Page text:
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Article

A New Look at the Purported Health Benefits of Commercial and Natural Clays

1
School of Biosciences, Cardiff University, Cardiff CF10 3AX, UK
2
Cardiff Institute for Tissue Engineering and Repair, Cardiff University, Cardiff CF10 3BG, UK
3
School of Dentistry, Cardiff University, Cardiff CF14 4XY, UK
4
School of Sport & Health Sciences, Cardiff Metropolitan University, Cardiff CF5 2YB, UK
5
School of Earth and Ocean Sciences, Cardiff University, Cardiff CF10 3AT, UK
*
Author to whom correspondence should be addressed.
Biomolecules 2021, 11(1), 58; https://doi.org/10.3390/biom11010058
Received: 20 December 2020 / Revised: 30 December 2020 / Accepted: 31 December 2020 / Published: 5 January 2021
(This article belongs to the Special Issue 2020 Feature Papers by Biomolecules’ Editorial Board Members)
Clays attributed to have medicinal properties have been used since prehistoric times and are still used today as complementary medicines, which has given rise to unregulated “bioceutical” clays to treat skin conditions. Recently, clays with antibacterial characteristics have been proposed as alternatives to antibiotics, potentially overcoming modern day antibiotic resistance. Clays with suggested antibacterial properties were examined to establish their effects on common wound-infecting bacteria. Geochemical, microscopical, and toxicological characterization of clay particulates, their suspensions and filtered leachates was performed on THP-1 and HaCaT cell lines. Cytoskeletal toxicity, cell proliferation/viability (MTT assays), and migration (scratch wounds) were further evaluated. Clays were assayed for antibacterial efficacy using minimum inhibitory concentration assays. All clays possessed a mineral content with antibacterial potential; however, clay leachates contained insufficient ions to have any antibacterial effects. All clay leachates displayed toxicity towards THP-1 monocytes, while clay suspensions showed less toxicity, suggesting immunogenicity. Reduced clay cytotoxicity on HaCaTs was shown, as many leachates stimulated wound-healing responses. The “Green” clay exhibited antibacterial effects and only in suspension, which was lost upon neutralization. pH and its interaction with clay particle surface charge is more significant than previously understood to emphasize dangers of unregulated marketing and unsubstantiated bioceutical claims. View Full-Text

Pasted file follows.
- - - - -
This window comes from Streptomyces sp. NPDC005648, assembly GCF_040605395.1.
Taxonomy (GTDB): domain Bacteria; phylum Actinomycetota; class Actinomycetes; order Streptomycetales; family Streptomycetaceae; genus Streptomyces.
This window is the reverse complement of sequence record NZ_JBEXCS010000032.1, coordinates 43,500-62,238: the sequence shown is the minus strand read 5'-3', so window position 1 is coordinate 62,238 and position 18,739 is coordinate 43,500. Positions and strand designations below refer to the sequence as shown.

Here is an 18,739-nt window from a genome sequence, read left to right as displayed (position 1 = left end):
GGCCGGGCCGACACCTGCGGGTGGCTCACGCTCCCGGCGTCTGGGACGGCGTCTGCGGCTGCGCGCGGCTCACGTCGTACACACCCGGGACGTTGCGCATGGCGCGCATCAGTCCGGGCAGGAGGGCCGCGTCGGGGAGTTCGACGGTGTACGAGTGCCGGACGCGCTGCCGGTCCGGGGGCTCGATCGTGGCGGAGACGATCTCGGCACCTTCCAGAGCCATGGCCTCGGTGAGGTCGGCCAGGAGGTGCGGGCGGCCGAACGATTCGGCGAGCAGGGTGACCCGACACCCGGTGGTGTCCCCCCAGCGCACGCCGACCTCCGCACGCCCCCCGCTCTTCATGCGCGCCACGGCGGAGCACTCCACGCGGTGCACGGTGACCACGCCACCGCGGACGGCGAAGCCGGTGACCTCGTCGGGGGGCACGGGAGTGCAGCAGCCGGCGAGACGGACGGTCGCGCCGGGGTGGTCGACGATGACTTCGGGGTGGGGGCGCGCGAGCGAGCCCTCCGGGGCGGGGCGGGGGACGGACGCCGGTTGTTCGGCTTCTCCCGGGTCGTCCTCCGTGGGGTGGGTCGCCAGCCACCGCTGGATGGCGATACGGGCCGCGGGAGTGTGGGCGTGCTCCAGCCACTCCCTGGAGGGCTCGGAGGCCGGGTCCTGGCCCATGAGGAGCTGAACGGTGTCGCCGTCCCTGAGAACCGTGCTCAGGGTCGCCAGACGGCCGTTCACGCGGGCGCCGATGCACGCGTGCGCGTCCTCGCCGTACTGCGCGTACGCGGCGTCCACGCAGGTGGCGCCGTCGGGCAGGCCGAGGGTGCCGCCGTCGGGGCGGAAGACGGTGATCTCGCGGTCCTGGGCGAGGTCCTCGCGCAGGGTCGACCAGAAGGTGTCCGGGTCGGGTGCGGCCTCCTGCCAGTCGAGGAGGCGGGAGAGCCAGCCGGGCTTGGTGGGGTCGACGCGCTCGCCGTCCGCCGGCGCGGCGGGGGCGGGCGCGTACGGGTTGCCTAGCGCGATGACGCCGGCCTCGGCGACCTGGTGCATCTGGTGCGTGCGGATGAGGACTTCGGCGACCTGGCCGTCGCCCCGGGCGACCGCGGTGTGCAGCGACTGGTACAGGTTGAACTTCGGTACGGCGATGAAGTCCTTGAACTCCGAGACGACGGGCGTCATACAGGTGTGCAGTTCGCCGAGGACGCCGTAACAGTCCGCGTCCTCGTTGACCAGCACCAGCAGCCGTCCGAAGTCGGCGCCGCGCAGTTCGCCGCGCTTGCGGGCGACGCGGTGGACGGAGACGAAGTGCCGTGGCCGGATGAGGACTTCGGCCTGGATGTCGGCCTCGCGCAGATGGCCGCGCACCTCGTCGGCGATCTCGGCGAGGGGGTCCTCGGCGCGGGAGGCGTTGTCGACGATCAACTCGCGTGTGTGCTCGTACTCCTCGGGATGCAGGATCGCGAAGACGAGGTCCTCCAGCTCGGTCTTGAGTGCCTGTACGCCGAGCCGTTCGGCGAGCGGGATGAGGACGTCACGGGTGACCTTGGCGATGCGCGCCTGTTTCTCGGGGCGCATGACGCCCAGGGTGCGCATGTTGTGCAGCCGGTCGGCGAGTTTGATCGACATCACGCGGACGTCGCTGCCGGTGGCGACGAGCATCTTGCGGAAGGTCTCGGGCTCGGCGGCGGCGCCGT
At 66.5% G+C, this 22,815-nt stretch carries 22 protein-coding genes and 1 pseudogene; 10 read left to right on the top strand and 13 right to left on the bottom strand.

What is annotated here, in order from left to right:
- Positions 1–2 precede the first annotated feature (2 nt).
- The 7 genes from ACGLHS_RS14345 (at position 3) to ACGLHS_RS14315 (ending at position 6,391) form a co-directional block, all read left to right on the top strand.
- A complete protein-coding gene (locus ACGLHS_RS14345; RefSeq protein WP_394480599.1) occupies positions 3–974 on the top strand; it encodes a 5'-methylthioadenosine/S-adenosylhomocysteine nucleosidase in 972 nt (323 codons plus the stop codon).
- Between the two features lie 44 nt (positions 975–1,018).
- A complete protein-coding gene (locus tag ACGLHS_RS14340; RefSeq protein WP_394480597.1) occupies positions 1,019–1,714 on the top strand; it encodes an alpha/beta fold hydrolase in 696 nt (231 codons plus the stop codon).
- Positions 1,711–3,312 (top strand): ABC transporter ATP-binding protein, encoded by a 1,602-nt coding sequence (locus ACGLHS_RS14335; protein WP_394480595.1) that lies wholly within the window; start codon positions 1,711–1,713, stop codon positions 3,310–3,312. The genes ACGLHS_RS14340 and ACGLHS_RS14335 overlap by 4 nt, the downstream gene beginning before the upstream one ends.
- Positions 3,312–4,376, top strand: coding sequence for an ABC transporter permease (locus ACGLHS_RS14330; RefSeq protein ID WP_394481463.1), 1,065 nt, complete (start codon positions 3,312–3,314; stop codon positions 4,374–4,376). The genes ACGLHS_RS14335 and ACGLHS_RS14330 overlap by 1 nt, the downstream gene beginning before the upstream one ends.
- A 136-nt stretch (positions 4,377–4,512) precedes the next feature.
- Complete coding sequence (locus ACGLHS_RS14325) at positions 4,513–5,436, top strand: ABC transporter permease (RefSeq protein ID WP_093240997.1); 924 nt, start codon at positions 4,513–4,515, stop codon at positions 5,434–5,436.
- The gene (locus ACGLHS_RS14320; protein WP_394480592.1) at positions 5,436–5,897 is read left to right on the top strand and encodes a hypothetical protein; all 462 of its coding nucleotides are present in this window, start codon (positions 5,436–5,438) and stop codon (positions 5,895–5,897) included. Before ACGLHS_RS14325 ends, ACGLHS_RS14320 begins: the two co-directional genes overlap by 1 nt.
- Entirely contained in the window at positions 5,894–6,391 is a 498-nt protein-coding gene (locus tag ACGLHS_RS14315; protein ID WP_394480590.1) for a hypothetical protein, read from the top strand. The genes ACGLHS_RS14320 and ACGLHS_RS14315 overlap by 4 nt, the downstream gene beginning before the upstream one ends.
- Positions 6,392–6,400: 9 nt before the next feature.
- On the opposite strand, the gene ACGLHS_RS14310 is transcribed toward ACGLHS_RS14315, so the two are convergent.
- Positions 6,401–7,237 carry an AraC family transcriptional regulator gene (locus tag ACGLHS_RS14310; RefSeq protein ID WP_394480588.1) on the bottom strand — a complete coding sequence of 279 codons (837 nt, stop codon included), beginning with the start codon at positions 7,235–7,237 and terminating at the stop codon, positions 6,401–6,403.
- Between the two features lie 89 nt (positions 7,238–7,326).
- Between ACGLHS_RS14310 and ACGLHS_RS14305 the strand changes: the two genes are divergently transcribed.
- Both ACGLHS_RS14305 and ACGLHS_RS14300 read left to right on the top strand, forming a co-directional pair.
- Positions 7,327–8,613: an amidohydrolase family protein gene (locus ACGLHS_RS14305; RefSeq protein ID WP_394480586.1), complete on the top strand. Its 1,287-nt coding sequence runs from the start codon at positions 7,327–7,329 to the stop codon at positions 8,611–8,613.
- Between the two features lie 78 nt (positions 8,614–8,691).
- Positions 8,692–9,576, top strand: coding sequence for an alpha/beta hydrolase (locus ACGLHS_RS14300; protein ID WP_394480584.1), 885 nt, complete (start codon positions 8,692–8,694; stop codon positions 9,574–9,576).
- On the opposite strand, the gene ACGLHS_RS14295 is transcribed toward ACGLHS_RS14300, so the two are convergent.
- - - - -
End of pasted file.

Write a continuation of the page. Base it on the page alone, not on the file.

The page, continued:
Keywords: antibiotics; antimicrobial; bacteria; clay; healing; immunogenicity; particles; pH; skin; wound antibiotics; antimicrobial; bacteria; clay; healing; immunogenicity; particles; pH; skin; wound
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MDPI and ACS Style

Incledion, A.; Boseley, M.; Moses, R.L.; Moseley, R.; Hill, K.E.; Thomas, D.W.; Adams, R.A.; Jones, T.P.; BéruBé, K.A. A New Look at the Purported Health Benefits of Commercial and Natural Clays. Biomolecules 2021, 11, 58. https://doi.org/10.3390/biom11010058

AMA Style

Incledion A, Boseley M, Moses RL, Moseley R, Hill KE, Thomas DW, Adams RA, Jones TP, BéruBé KA. A New Look at the Purported Health Benefits of Commercial and Natural Clays. Biomolecules. 2021; 11(1):58. https://doi.org/10.3390/biom11010058

Chicago/Turabian Style

Incledion, Alexander, Megan Boseley, Rachael L. Moses, Ryan Moseley, Katja E. Hill, David W. Thomas, Rachel A. Adams, Tim P. Jones, and Kelly A. BéruBé 2021. "A New Look at the Purported Health Benefits of Commercial and Natural Clays" Biomolecules 11, no. 1: 58. https://doi.org/10.3390/biom11010058

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